Dr. Jennifer Gunn has served as the director of the Institute for Advanced Study since 2014. Later this year, she plans to return to her tenured faculty position as History of Medicine Endowed Professor in the Medical School’s Program in the History of Medicine.
The IAS was established in 2005 and Professor Ann Waltner (Department of History) served for nine years as its first director. It is hard to imagine that the IAS could have found a stronger successor to take the IAS into its second decade than Jennifer, and we are immensely grateful for all she has given to the University community in that time. We appreciate all she has given the IAS, and want to take a moment to share our gratitude for how she has led the IAS these last eight years.
Under Jennifer’s directorship, the IAS has continued to expand its reach across the University’s system campuses and beyond to connect people, incubate ideas, and support significant initiatives in publicly engaged scholarship and projects across Minnesota.
Anyone who knows Jennifer is quick to describe her as a connector—of people, ideas, and resources. This quality begins with the fact that Jennifer likes people. She likes listening, hearing their ideas, has a great tolerance for quirkiness, doesn’t take things personally, and has a low need for personal credit. Put these qualities together with another set of qualities—a love of forging connections, building things, and making things happen—and you have the ingredients for an extraordinary leader of a center like the IAS that depends on bringing people together from different cultural, educational, and disciplinary backgrounds, of different ranks and standing from within and outside the University. Jennifer’s love of facilitating surprising and unexpected connections stems from an almost unparalleled level of enthusiasm for seeking out and supporting unique ideas. But it also comes from that desire to seek out and support the complicated, to make space for imagination and research to expand unfettered without the immediate pressure of a standard outcome. The sorts of programs the IAS hosts—and additional low-stakes programming innovations Jennifer has established in her time—further emphasize Jennifer’s commitment to caring about the people behind the work.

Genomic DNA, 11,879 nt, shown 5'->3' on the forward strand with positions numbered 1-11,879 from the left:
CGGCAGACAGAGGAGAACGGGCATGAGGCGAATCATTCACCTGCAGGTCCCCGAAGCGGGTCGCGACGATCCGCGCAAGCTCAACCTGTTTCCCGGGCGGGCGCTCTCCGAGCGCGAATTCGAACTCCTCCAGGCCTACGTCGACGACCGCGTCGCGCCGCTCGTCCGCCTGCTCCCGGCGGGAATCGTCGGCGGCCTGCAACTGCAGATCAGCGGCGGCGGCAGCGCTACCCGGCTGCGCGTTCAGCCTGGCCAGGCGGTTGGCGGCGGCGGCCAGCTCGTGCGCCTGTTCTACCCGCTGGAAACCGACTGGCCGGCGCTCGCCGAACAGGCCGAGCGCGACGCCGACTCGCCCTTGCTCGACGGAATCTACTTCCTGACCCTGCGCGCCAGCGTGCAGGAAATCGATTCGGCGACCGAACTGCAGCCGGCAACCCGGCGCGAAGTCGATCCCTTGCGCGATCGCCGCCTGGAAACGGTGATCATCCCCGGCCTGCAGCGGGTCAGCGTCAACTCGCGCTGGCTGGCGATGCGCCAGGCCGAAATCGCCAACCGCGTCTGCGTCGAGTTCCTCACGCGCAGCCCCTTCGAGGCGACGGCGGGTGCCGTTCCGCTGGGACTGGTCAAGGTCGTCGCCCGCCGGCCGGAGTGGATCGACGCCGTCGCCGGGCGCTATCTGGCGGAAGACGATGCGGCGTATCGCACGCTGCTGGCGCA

Acting as this sort of connector requires an immense amount of intellectual and personal generosity. Jennifer is quick to drop everything to support those she cares for, regardless of whether that means sharing opportunities or resources, her time and energy, or taking a Tupperware of soup to a colleague. When she meets with you, she often gives you the feeling that that is the only thing she is doing that day—despite the fact that she often manages to accomplish all of these acts of care in the same day, largely invisible, because she believes that care is at the core of facilitating opportunity.
Jennifer’s spirit of generosity has radiated throughout the way the IAS operates and has become a part of our core—how we function as a resource for all. The IAS is a place well known for scholarly innovation, intellectual collaboration, and where people from all disciplines are better off for taking part in the conversation together. We are known as an office readily available and genuinely excited to help problem solve, to spitball, and—most importantly—to help bring ideas to fruition. We are this way because of Jennifer Gunn, and we cannot thank her enough for her leadership.
—The IAS Staff